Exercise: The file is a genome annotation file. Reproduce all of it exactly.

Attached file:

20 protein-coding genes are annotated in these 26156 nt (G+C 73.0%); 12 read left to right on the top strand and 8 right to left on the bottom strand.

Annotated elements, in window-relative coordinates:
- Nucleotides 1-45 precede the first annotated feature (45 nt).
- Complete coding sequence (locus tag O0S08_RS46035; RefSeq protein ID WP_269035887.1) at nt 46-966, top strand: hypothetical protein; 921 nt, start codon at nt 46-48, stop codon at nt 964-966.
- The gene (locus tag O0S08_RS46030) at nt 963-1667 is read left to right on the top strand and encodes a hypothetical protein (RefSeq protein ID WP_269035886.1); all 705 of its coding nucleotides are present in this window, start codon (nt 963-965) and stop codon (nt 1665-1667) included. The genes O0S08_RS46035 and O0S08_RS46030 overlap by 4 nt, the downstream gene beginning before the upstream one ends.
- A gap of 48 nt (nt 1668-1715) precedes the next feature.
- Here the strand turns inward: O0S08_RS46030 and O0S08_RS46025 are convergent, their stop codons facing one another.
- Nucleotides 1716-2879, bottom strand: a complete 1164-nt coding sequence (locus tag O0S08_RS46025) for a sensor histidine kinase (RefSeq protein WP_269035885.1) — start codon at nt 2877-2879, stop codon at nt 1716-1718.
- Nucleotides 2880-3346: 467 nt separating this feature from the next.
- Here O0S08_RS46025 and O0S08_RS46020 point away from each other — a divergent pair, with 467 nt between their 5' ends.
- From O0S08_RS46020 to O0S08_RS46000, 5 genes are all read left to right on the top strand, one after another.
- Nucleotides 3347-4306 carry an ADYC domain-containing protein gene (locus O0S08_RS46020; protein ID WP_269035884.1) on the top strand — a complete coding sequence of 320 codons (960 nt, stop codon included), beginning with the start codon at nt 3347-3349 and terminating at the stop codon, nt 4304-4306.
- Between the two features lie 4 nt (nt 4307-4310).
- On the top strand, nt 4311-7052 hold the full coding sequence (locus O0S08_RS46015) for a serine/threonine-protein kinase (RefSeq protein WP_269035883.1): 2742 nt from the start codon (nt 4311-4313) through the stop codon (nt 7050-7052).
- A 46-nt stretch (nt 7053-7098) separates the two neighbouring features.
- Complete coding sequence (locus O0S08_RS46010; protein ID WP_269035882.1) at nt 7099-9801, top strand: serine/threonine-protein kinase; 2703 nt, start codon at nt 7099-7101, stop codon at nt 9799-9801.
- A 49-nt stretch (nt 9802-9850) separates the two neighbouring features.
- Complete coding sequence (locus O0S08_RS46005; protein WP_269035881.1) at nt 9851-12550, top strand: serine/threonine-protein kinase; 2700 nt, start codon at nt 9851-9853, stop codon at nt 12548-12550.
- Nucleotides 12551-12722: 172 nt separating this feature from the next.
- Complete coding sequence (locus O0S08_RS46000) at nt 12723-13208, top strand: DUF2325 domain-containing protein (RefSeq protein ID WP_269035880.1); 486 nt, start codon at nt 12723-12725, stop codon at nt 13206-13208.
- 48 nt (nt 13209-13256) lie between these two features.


20 protein-coding genes are annotated in these 26156 nt (G+C 73.0%); 12 read left to right on the top strand and 8 right to left on the bottom strand.

Annotated elements, in window-relative coordinates:
- Nucleotides 1-45 precede the first annotated feature (45 nt).
- Complete coding sequence (locus tag O0S08_RS46035; RefSeq protein ID WP_269035887.1) at nt 46-966, top strand: hypothetical protein; 921 nt, start codon at nt 46-48, stop codon at nt 964-966.
- The gene (locus tag O0S08_RS46030) at nt 963-1667 is read left to right on the top strand and encodes a hypothetical protein (RefSeq protein ID WP_269035886.1); all 705 of its coding nucleotides are present in this window, start codon (nt 963-965) and stop codon (nt 1665-1667) included. The genes O0S08_RS46035 and O0S08_RS46030 overlap by 4 nt, the downstream gene beginning before the upstream one ends.
- A gap of 48 nt (nt 1668-1715) precedes the next feature.
- Here the strand turns inward: O0S08_RS46030 and O0S08_RS46025 are convergent, their stop codons facing one another.
- Nucleotides 1716-2879, bottom strand: a complete 1164-nt coding sequence (locus tag O0S08_RS46025) for a sensor histidine kinase (RefSeq protein WP_269035885.1) — start codon at nt 2877-2879, stop codon at nt 1716-1718.
- Nucleotides 2880-3346: 467 nt separating this feature from the next.
- Here O0S08_RS46025 and O0S08_RS46020 point away from each other — a divergent pair, with 467 nt between their 5' ends.
- From O0S08_RS46020 to O0S08_RS46000, 5 genes are all read left to right on the top strand, one after another.
- Nucleotides 3347-4306 carry an ADYC domain-containing protein gene (locus O0S08_RS46020; protein ID WP_269035884.1) on the top strand — a complete coding sequence of 320 codons (960 nt, stop codon included), beginning with the start codon at nt 3347-3349 and terminating at the stop codon, nt 4304-4306.
- Between the two features lie 4 nt (nt 4307-4310).
- On the top strand, nt 4311-7052 hold the full coding sequence (locus O0S08_RS46015) for a serine/threonine-protein kinase (RefSeq protein WP_269035883.1): 2742 nt from the start codon (nt 4311-4313) through the stop codon (nt 7050-7052).
- A 46-nt stretch (nt 7053-7098) separates the two neighbouring features.
- Complete coding sequence (locus O0S08_RS46010; protein ID WP_269035882.1) at nt 7099-9801, top strand: serine/threonine-protein kinase; 2703 nt, start codon at nt 7099-7101, stop codon at nt 9799-9801.
- A 49-nt stretch (nt 9802-9850) separates the two neighbouring features.
- Complete coding sequence (locus O0S08_RS46005; protein WP_269035881.1) at nt 9851-12550, top strand: serine/threonine-protein kinase; 2700 nt, start codon at nt 9851-9853, stop codon at nt 12548-12550.
- Nucleotides 12551-12722: 172 nt separating this feature from the next.
- Complete coding sequence (locus O0S08_RS46000) at nt 12723-13208, top strand: DUF2325 domain-containing protein (RefSeq protein ID WP_269035880.1); 486 nt, start codon at nt 12723-12725, stop codon at nt 13206-13208.
- 48 nt (nt 13209-13256) lie between these two features.